Not all experts are created equally—and when it comes to expert witnesses, state and federalcourts have specific rules about who can be considered an expert witness.
In a federal court, the Federal Rules of Evidence deem that a qualified expert witness is someone who “is qualified as an expert by knowledge, skill, experience, training, or educationmay testify in the form of an opinion or otherwise if: the expert’s scientific, technical, or other specialized knowledge will help the trier of fact to understand the evidence or to determine a fact in issue; the testimony is based on sufficient facts or data; the testimony is the product of reliable principles and methods; and the expert has reliably applied the principles and methods to the facts of the case.”
In layman’s terms, the difference between an expert witness and a non-expert witness comes down to opinion. Expert witnesses are generally asked to give their expert or professional opinion on a situation. In contrast, non-expert witnesses can only testify about facts—what they directly saw or heard—not about their thoughts or opinions.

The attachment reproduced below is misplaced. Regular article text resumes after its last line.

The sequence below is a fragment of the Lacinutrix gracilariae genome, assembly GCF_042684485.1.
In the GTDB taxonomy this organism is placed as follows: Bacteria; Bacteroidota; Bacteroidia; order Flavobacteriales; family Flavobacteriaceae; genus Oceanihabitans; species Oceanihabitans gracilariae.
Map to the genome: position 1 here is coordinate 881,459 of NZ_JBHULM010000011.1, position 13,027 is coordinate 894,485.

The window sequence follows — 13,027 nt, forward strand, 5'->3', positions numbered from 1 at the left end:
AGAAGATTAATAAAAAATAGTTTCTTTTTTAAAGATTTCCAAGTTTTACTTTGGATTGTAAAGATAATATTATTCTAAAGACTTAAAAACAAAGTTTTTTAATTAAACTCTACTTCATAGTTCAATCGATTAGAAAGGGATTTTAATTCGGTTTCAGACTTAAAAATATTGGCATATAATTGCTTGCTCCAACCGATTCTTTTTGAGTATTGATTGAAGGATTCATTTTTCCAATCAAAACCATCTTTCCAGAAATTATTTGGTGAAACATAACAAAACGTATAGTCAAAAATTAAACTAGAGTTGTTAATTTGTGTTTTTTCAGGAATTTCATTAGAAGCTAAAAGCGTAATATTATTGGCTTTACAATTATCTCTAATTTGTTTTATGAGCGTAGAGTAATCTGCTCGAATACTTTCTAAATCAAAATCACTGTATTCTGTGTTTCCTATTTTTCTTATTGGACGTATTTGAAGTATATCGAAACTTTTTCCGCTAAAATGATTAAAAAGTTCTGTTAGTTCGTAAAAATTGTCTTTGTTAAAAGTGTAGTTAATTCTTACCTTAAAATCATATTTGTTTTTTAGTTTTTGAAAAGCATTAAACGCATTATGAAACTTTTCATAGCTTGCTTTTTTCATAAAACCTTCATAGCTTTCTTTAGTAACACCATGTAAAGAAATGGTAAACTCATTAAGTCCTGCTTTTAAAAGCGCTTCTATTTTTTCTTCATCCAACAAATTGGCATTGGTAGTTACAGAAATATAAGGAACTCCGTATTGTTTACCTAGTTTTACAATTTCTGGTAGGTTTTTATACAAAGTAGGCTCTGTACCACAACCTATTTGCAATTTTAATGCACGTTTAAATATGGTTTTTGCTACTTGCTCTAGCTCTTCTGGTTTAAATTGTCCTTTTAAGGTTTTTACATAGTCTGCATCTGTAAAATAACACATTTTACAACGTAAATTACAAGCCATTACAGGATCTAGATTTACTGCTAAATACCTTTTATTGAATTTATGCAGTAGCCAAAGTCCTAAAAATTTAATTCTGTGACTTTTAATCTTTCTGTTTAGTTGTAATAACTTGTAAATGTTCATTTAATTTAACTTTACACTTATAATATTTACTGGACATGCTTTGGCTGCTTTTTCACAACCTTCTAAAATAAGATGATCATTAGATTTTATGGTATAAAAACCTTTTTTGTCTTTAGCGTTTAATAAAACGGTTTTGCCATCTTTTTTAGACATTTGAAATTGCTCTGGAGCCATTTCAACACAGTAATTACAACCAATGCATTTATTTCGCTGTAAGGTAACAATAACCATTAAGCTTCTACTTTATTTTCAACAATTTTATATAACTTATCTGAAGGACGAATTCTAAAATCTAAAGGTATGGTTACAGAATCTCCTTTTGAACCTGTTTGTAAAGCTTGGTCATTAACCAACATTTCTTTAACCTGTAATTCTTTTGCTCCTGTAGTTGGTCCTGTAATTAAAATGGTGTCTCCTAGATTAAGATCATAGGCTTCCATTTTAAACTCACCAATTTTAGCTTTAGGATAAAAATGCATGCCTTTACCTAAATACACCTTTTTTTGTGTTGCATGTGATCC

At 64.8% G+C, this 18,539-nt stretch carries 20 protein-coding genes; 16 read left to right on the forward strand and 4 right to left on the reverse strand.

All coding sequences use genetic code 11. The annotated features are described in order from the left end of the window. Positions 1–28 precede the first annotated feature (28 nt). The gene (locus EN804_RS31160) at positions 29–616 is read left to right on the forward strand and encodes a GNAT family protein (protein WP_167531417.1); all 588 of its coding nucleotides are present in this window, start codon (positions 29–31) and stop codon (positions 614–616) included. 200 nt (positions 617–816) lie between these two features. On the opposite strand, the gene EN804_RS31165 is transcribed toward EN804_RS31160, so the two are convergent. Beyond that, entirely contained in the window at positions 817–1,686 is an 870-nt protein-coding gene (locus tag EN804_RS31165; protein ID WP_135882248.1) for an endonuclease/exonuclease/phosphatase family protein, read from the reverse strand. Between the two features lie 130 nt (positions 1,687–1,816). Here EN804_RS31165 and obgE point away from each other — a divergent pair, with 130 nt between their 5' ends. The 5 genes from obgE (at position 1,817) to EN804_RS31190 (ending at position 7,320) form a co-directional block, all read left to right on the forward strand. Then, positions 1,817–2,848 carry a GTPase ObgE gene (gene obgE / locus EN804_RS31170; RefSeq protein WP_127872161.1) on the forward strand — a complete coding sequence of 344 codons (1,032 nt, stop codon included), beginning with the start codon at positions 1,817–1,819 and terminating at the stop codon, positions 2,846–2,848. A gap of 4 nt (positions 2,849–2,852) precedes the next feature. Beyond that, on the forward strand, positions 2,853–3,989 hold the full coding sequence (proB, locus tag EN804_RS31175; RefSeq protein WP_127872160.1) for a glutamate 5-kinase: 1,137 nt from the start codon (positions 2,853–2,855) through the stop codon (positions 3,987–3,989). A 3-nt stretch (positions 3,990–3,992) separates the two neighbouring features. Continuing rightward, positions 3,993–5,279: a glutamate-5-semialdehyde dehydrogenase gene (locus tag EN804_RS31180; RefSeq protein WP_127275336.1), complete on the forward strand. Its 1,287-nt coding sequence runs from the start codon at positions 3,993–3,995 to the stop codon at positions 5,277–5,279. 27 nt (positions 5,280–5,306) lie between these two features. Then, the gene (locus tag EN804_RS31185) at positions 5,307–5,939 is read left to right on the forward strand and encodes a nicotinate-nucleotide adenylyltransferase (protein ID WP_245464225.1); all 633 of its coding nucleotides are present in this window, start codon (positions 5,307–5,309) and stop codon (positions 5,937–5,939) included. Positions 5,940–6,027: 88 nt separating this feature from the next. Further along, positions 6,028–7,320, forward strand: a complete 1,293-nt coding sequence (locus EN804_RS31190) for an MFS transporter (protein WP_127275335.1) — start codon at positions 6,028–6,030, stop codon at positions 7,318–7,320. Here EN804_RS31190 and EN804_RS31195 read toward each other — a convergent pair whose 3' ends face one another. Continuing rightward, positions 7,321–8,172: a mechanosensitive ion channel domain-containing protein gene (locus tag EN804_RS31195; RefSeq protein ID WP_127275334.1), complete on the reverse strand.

Often considered one of the most critical elements of civil and criminal cases, expert witnesses are an integral part of the court system. An expert witness is someone that the court has determined is qualified to provide information and explanation to the jury to understand the case better. And as you may imagine, it takes specialized skills, training, education, and experience to be considered an expert witness.
At the time of the trial, the expert witness must be qualified by the court, and qualification is not a one-time event; each time the expert witness will be offering his/her opinion on a case, they must be requalified anew, regardless of any expert witness history.
The expert witness must always remember that their highest obligation is to the court, regardless of which party is paying their fee.